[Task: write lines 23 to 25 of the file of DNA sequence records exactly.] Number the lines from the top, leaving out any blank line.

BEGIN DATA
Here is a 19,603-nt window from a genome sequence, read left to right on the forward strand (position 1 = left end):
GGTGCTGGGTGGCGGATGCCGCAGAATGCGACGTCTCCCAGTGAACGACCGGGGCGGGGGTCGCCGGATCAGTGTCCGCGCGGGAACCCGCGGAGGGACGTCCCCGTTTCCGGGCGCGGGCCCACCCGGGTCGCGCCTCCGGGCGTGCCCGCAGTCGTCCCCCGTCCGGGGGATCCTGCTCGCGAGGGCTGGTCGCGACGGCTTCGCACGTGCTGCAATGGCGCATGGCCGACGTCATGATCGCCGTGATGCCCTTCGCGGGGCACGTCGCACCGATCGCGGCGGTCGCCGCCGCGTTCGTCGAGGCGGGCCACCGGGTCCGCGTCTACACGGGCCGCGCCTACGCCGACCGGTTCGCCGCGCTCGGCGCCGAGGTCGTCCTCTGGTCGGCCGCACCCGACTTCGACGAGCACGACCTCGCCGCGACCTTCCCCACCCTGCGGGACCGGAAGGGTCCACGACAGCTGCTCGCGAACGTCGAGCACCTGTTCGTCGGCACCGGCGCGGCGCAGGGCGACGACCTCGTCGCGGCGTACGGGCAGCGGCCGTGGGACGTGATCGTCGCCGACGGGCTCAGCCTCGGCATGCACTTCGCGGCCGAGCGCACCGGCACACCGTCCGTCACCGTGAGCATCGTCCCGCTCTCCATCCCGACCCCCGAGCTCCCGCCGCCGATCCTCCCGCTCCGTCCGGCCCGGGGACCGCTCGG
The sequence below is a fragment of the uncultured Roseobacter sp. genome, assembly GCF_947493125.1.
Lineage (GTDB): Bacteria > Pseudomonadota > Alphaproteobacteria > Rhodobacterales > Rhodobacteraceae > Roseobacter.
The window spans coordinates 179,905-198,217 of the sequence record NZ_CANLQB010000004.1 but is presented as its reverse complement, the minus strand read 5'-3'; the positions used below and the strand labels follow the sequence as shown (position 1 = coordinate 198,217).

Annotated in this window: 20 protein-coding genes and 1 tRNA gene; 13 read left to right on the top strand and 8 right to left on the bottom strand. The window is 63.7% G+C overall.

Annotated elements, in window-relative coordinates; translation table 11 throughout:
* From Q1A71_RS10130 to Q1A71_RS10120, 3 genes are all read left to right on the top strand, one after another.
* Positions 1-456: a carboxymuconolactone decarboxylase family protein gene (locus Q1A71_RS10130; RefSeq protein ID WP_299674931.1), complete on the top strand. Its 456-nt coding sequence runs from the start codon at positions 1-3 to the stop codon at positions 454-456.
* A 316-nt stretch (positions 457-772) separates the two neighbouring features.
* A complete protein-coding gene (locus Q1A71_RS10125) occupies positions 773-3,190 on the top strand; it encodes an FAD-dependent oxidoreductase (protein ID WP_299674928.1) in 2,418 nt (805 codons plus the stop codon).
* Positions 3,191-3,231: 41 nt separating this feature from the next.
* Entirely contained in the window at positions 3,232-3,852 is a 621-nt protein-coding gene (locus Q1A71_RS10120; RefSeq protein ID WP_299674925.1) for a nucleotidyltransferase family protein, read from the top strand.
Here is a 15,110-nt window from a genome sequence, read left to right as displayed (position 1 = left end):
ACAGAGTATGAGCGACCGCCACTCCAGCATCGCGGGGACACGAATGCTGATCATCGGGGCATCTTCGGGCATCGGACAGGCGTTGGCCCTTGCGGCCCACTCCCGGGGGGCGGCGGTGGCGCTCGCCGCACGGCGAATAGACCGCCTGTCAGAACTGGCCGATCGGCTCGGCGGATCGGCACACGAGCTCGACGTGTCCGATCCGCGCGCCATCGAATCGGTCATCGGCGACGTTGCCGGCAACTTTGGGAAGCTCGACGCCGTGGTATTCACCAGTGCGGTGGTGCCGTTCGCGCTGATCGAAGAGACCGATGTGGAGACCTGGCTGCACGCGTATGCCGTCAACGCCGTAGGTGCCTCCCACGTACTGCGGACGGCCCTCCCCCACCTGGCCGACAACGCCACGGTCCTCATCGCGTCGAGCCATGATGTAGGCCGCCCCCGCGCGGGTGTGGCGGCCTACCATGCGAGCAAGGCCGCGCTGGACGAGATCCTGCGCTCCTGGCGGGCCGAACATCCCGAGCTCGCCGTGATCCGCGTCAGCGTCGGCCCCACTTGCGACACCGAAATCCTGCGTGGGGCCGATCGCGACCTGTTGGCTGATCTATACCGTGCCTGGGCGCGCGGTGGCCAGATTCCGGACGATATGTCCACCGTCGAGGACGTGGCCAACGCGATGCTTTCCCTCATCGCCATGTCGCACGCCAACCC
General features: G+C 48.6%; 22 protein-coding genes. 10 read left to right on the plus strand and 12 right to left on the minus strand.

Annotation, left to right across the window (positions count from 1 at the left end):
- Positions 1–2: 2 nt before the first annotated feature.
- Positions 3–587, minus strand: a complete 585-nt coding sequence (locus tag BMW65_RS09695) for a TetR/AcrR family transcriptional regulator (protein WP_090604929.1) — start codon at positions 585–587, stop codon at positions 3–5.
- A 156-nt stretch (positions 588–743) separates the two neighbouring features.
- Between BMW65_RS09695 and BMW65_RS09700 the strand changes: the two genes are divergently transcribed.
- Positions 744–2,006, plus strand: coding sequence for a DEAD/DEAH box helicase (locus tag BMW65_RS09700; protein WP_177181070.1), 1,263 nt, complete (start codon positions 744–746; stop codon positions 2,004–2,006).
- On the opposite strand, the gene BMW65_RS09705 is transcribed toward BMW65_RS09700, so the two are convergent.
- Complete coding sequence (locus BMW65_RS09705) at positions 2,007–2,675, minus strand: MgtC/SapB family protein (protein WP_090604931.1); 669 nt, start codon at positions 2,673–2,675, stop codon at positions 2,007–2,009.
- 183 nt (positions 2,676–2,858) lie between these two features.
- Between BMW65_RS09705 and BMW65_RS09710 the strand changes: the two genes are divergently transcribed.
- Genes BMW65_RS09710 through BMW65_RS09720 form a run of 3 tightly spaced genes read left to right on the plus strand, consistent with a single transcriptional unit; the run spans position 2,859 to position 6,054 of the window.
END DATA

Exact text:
- On the opposite strand, the gene BMW65_RS09705 is transcribed toward BMW65_RS09700, so the two are convergent.
- Complete coding sequence (locus BMW65_RS09705) at positions 2,007–2,675, minus strand: MgtC/SapB family protein (protein WP_090604931.1); 669 nt, start codon at positions 2,673–2,675, stop codon at positions 2,007–2,009.
- 183 nt (positions 2,676–2,858) lie between these two features.